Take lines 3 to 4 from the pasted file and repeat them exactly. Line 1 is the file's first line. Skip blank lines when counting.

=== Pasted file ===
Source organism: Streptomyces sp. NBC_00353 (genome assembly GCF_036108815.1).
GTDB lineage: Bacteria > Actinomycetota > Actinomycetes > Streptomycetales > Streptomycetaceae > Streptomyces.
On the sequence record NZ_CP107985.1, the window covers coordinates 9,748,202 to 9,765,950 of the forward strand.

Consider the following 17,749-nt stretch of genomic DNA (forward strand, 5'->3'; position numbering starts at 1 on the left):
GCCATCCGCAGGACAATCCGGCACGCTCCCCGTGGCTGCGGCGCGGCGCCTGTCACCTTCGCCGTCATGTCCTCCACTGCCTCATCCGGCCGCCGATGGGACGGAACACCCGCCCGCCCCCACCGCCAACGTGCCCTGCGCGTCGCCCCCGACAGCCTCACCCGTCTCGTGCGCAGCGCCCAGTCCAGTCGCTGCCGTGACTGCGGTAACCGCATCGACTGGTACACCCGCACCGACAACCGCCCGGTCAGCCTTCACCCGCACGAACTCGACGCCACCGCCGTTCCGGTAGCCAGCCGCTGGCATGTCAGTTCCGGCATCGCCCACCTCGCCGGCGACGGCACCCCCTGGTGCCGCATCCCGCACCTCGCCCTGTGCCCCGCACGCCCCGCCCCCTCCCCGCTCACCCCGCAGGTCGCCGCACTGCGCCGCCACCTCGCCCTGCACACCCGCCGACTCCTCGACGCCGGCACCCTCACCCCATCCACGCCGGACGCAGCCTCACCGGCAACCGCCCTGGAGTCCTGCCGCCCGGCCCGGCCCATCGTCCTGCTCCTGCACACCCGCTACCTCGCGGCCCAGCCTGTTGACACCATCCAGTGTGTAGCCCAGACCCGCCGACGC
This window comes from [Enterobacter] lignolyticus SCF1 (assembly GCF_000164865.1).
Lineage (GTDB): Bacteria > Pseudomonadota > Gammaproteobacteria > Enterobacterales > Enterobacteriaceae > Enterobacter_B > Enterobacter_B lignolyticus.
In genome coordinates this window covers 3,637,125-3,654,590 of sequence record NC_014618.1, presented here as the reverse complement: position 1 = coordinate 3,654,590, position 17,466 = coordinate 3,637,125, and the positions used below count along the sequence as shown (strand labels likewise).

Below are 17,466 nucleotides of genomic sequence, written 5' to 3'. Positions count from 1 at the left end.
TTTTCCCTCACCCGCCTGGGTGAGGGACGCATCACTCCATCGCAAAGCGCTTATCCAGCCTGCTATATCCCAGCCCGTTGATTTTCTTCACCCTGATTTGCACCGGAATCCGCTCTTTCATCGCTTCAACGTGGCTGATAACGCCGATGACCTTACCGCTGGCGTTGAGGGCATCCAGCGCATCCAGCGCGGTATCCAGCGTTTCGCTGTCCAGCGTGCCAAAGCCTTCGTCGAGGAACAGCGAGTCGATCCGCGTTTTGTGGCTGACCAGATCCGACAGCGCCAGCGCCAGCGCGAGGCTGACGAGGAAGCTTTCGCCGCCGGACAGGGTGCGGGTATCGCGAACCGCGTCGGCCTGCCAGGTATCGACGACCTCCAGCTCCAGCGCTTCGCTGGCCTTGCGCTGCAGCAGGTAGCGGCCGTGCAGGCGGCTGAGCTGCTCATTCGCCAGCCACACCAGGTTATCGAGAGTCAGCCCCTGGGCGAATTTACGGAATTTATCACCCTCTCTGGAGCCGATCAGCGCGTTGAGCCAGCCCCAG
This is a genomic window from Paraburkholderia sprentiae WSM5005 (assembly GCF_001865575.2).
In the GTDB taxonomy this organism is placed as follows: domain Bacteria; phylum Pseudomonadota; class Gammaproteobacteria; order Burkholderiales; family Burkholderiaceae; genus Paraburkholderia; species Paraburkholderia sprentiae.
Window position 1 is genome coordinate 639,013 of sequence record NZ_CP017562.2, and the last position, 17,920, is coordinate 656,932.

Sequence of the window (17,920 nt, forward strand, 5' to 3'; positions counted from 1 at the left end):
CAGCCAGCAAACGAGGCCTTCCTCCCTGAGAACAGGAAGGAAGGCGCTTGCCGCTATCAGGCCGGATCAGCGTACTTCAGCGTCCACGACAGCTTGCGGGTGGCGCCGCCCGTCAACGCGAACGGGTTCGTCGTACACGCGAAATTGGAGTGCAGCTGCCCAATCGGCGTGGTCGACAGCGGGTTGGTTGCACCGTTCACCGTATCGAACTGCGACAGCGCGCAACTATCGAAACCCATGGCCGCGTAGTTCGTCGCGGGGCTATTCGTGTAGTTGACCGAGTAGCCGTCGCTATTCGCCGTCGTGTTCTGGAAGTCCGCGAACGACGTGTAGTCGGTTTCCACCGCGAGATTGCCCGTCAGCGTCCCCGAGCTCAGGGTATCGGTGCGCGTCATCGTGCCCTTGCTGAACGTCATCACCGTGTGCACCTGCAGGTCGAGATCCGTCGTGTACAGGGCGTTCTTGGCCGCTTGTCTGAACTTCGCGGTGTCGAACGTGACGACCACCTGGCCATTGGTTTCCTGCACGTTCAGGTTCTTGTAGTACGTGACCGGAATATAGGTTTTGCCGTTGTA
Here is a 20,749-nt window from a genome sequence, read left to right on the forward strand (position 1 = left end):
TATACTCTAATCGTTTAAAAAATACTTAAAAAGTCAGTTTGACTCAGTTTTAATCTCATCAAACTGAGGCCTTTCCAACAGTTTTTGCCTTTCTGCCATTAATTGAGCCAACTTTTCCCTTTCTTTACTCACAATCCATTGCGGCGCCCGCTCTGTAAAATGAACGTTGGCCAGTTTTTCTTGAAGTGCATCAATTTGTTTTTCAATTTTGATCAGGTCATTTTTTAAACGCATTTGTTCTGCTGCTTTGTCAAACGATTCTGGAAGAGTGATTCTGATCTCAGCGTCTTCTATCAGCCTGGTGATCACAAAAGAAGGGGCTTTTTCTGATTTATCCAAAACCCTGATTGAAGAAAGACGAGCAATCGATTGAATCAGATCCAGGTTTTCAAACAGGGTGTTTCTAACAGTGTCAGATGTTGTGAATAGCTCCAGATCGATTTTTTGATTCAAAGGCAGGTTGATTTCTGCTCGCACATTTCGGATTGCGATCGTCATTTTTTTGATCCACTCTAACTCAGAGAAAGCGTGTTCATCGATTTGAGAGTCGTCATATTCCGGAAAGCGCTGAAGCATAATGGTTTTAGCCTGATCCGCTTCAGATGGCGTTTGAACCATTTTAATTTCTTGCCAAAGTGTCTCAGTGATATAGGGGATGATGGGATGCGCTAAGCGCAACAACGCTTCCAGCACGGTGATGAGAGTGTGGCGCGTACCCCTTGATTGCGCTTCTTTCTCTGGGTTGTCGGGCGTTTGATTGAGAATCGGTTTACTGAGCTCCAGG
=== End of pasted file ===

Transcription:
On the sequence record NZ_CP107985.1, the window covers coordinates 9,748,202 to 9,765,950 of the forward strand.

Consider the following 17,749-nt stretch of genomic DNA (forward strand, 5'->3'; position numbering starts at 1 on the left):